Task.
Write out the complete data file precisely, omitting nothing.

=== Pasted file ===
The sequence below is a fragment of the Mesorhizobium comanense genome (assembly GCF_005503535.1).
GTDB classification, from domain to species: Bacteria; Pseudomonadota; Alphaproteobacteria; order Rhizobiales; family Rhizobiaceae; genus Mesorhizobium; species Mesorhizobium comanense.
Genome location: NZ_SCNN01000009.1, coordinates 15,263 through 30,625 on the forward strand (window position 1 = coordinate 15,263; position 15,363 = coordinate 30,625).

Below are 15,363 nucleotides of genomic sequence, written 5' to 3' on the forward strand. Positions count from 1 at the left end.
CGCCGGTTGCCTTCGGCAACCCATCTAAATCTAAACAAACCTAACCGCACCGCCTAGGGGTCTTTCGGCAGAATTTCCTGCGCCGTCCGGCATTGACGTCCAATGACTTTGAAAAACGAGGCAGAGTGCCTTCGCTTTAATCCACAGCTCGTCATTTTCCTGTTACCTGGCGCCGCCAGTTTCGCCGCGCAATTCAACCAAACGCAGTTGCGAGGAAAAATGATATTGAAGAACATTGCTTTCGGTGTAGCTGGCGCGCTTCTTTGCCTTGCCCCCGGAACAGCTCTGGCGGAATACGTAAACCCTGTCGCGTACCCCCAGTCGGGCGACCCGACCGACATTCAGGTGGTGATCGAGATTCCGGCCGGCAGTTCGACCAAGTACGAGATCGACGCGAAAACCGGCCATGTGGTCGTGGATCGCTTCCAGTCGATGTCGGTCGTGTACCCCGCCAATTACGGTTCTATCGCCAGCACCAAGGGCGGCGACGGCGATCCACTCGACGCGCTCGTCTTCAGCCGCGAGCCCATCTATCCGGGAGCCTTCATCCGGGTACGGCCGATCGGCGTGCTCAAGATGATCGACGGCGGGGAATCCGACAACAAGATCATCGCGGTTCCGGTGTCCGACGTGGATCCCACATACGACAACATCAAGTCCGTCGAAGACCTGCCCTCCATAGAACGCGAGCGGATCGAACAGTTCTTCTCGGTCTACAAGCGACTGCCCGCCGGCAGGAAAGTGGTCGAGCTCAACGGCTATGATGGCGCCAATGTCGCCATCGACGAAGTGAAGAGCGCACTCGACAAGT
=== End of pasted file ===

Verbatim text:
The sequence below is a fragment of the Mesorhizobium comanense genome (assembly GCF_005503535.1).
GTDB classification, from domain to species: Bacteria; Pseudomonadota; Alphaproteobacteria; order Rhizobiales; family Rhizobiaceae; genus Mesorhizobium; species Mesorhizobium comanense.
Genome location: NZ_SCNN01000009.1, coordinates 15,263 through 30,625 on the forward strand (window position 1 = coordinate 15,263; position 15,363 = coordinate 30,625).

Below are 15,363 nucleotides of genomic sequence, written 5' to 3' on the forward strand. Positions count from 1 at the left end.
CGCCGGTTGCCTTCGGCAACCCATCTAAATCTAAACAAACCTAACCGCACCGCCTAGGGGTCTTTCGGCAGAATTTCCTGCGCCGTCCGGCATTGACGTCCAATGACTTTGAAAAACGAGGCAGAGTGCCTTCGCTTTAATCCACAGCTCGTCATTTTCCTGTTACCTGGCGCCGCCAGTTTCGCCGCGCAATTCAACCAAACGCAGTTGCGAGGAAAAATGATATTGAAGAACATTGCTTTCGGTGTAGCTGGCGCGCTTCTTTGCCTTGCCCCCGGAACAGCTCTGGCGGAATACGTAAACCCTGTCGCGTACCCCCAGTCGGGCGACCCGACCGACATTCAGGTGGTGATCGAGATTCCGGCCGGCAGTTCGACCAAGTACGAGATCGACGCGAAAACCGGCCATGTGGTCGTGGATCGCTTCCAGTCGATGTCGGTCGTGTACCCCGCCAATTACGGTTCTATCGCCAGCACCAAGGGCGGCGACGGCGATCCACTCGACGCGCTCGTCTTCAGCCGCGAGCCCATCTATCCGGGAGCCTTCATCCGGGTACGGCCGATCGGCGTGCTCAAGATGATCGACGGCGGGGAATCCGACAACAAGATCATCGCGGTTCCGGTGTCCGACGTGGATCCCACATACGACAACATCAAGTCCGTCGAAGACCTGCCCTCCATAGAACGCGAGCGGATCGAACAGTTCTTCTCGGTCTACAAGCGACTGCCCGCCGGCAGGAAAGTGGTCGAGCTCAACGGCTATGATGGCGCCAATGTCGCCATCGACGAAGTGAAGAGCGCACTCGACAAGT